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FCC’s Broadband Adoption Lifeline Pilots Featuring Connect Ohio Programs Now Underway Across Ohio
Connect Ohio’s efforts to increase broadband access, adoption, and use among low-income populations are key components of the FCC’s new broadband adoption Lifeline pilot programs now underway in Ohio. Today, May 1, according to the FCC, is the official start of the $14 million Lifeline pilot program in which 14 diverse provider projects will offer discount broadband service to targeted low-income households.
Connect Ohio is partnering with 3 Ohio broadband providers across the state who are participating in the Lifeline pilot program. As part of the pilot program, providers will be offering varying broadband subsidies to its customers and offering Connect Ohio’s Every Citizen Online (ECO) digital literacy training program, as well as access to low-cost broadband and devices to the recipients.
The FCC’s Lifeline broadband pilot projects will test how best to increase adoption of high-speed Internet among low-income Americans, a group with strikingly low adoption levels. The FCC established the Lifeline broadband pilot program last year as a competitive selection program for projects to gather data regarding what programs would result in higher adoption rates among low-income consumers.
Connect Ohio works to overcome the three leading barriers to broadband adoption - cost, literacy, and relevance - and advance the adoption of broadband technology. The ECO program was designed to overcome one of the main barriers to broadband adoption and a lack of digital skills.
Frontier Communications has partnered with Connect Ohio through the ECO program to provide computer training to willing participants with the goal of demonstrating the value of broadband use. At present, only 71 percent of Ohioans subscribe to broadband service in their homes. Since December 2010, ECO has trained more than 36,000 participants at more than 300 locations throughout Ohio.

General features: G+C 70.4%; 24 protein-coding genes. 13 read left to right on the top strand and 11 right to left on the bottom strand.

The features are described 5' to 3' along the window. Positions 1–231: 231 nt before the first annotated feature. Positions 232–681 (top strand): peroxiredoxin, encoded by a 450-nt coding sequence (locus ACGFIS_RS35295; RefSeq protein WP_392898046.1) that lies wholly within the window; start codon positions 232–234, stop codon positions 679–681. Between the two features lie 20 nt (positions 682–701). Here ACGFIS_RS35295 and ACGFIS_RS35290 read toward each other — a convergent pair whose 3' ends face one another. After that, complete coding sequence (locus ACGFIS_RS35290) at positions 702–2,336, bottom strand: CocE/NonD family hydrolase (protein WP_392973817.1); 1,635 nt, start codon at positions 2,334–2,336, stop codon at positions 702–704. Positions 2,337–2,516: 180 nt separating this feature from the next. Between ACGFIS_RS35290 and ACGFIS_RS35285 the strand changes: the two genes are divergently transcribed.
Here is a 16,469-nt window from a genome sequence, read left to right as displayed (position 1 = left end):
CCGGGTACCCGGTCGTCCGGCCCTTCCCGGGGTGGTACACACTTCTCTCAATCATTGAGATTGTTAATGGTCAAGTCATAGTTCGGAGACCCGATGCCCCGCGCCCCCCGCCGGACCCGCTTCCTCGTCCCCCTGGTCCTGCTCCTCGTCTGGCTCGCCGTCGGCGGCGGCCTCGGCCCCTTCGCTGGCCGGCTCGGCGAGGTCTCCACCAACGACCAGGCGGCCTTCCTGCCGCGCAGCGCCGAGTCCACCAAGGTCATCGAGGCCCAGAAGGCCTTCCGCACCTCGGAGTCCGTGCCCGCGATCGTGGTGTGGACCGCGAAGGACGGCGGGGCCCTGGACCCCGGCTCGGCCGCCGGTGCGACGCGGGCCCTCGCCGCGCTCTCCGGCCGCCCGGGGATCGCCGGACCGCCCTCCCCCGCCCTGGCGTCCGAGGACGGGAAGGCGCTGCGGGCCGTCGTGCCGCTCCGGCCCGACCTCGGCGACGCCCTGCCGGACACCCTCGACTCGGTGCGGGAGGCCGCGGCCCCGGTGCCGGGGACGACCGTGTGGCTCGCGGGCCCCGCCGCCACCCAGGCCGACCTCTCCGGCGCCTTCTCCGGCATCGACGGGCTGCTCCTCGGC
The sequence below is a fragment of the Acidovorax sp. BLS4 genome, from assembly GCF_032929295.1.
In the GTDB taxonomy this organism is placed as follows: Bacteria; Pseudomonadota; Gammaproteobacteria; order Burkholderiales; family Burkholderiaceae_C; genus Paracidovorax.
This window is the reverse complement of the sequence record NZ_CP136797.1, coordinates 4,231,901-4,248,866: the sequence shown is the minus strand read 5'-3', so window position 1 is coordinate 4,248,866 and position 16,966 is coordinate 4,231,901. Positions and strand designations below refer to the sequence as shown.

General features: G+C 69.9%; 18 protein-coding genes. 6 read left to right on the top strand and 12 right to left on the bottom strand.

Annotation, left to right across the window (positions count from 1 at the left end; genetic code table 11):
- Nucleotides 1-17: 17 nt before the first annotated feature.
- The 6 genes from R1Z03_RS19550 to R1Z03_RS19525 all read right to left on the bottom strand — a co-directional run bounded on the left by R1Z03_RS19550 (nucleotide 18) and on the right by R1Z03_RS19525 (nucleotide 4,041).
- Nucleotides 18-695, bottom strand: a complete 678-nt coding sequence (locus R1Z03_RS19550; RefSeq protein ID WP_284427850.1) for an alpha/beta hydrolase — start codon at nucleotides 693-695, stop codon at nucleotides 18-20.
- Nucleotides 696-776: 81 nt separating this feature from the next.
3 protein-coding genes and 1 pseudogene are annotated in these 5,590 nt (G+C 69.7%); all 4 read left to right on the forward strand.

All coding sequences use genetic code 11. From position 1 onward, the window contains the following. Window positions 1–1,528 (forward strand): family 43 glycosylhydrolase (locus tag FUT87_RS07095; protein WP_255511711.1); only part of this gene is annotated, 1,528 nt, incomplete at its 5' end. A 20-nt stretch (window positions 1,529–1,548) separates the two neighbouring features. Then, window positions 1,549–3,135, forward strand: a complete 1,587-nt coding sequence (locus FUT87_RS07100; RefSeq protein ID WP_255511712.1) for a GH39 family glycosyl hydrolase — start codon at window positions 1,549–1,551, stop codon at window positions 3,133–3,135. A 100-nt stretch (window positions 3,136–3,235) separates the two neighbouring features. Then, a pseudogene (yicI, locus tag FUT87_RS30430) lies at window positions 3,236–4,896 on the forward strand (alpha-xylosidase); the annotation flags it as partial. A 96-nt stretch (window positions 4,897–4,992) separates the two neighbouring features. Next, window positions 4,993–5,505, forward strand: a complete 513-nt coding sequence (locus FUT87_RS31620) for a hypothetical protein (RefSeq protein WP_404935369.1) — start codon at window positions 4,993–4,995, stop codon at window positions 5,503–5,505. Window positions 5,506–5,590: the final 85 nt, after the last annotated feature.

“Connect Ohio is proud to join Frontier Communications in this innovative broadband pilot program by offering our renowned Every Citizen Online training,” said Stu Johnson, executive director of Connect Ohio. “By being awarded this project, Frontier demonstrates its continued commitment to connecting those most in need in Ohio and West Virginia while addressing primary technology barriers—broadband availability, digital literacy training, computer ownership, and affordable monthly service charges.”
While these Lifeline programs are pilots, the target is greater – In Ohio, 1.1 million low-income households without broadband could be impacted if these programs are rolled out on a larger scale.
Connect Ohio is playing a key role in the pilots in development, research, and working with community partners to facilitate the basic computer and Internet training for pilot participants. As the leading non-profit entity working in this area, Connect Ohio has a unique ability to quantify the impact of these efforts:
· 334,000 low-income households cite the cost of broadband or a computer as the main reason why they don't subscribe, and 151,000 cite a lack of digital skills as the main reason they are non-adopters.
· Approximately 75,000 low-income adults in the Ohio do not subscribe to broadband because they do not know how to use or access the Internet, while another 57,000 do not know how to use a computer.